Cross training in another art can be of enormous benefit to your main art. It can bring new ideas and techniques. It can also help you past some sticking points that the student may have been stagnating on for some time. Not all teachers will appreciate you doing this, some will feel insulted by it, but it is the student's choice and a good teacher should never discourage it.

If you just need to find a new teacher, try and find one in the same art (or in an affiliated school). If possible find somewhere where your previous work can be recognized and credited - if that art still interests you. Otherwise the student will have to dabble in the different arts available to them before deciding on what to follow.

Scenario #4 is also a common one, and frequently manifests around the time the student gets their black belt (or equivalent). They will train relentlessly for a number of years, immersing themselves in the art, and get graded on a frequent basis. Then they reach the magic milestone they always wanted to reach and suddenly they wonder: what's next? It is common for students to either reduce the amount of training or take some time off while they spend some time readjusting their goals. This can be avoided to a certain extent if the school has a good sylabus that is still full of learning after the shodan grade, and a teacher who is accustomed to dealing with students of that grade. If this is the problem then the best thing you can do is be there for the student to talk to, they will need someone to talk with and bounce questions off. They are trying to decide on their next milestone and will often look for affirmation, approval or guidance in their decision making. Apart from being available to the student like this, there is little more you can do because they will decide their next step at their own speed.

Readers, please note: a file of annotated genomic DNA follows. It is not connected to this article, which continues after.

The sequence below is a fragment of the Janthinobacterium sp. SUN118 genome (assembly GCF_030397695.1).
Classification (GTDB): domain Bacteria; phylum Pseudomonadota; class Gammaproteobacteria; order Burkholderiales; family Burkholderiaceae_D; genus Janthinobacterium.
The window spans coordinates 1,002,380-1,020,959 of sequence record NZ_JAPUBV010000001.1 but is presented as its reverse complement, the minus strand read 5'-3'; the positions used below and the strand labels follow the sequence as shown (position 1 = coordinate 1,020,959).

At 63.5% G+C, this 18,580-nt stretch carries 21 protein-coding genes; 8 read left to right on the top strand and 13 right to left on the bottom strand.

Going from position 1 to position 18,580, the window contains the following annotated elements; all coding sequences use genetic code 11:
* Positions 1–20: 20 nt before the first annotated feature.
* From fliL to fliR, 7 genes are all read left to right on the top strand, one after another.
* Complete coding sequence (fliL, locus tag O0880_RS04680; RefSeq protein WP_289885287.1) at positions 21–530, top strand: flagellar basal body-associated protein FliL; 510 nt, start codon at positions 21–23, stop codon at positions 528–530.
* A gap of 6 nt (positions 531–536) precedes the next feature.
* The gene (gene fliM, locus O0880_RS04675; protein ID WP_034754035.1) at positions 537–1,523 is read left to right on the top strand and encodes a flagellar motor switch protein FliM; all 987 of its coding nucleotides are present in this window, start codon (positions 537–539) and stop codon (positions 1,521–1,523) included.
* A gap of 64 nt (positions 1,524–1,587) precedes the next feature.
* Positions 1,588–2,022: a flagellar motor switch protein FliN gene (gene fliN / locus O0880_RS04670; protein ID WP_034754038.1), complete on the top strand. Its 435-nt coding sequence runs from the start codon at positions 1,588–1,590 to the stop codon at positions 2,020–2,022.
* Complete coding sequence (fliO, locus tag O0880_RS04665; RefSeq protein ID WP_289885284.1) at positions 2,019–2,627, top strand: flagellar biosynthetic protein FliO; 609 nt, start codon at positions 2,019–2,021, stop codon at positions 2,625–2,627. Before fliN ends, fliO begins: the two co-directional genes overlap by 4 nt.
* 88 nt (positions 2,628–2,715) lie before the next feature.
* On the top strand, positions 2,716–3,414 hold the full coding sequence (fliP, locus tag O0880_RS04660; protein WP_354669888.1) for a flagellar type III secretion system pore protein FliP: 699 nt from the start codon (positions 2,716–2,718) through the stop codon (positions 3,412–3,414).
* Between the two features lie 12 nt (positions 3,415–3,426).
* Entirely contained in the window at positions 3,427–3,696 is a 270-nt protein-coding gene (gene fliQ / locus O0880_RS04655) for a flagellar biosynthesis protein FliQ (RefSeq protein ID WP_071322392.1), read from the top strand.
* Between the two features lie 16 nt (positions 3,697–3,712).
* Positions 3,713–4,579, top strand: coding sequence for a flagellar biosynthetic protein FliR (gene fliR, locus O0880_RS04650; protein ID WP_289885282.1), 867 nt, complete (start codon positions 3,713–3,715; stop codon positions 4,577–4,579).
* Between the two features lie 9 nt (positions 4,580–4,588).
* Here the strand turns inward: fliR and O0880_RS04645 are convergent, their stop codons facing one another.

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+1. I'd only add that sometimes life simply intervenes. You move to an area that doesn't offer the same quality of training; you get married (my training decreased significantly after getting married); having children... I don't see this necessarily as a dwindling of passion so much, but it can definitely be a problem in maintaining the discipline/passion. Discipline and passion itself can be a bit of a glamour in the martial arts themselves. –  stslavik Feb 13 '12 at 18:03

Everyone comes to train for a different reason. People stay for various reasons. People leave for various reasons.

I started training for some set of reasons. After a few years, they were entirely different. Then they changed again. Now, still, I'm training for a different set of reasons.

My passion for the arts? Every day is like I am a beginner, learning something new, watching with wonder. Not everyone is the same way.

If your passion fades, then you ought to examine yourself. Either you will leave, or you will stay. Sometimes you just need a change in perspective.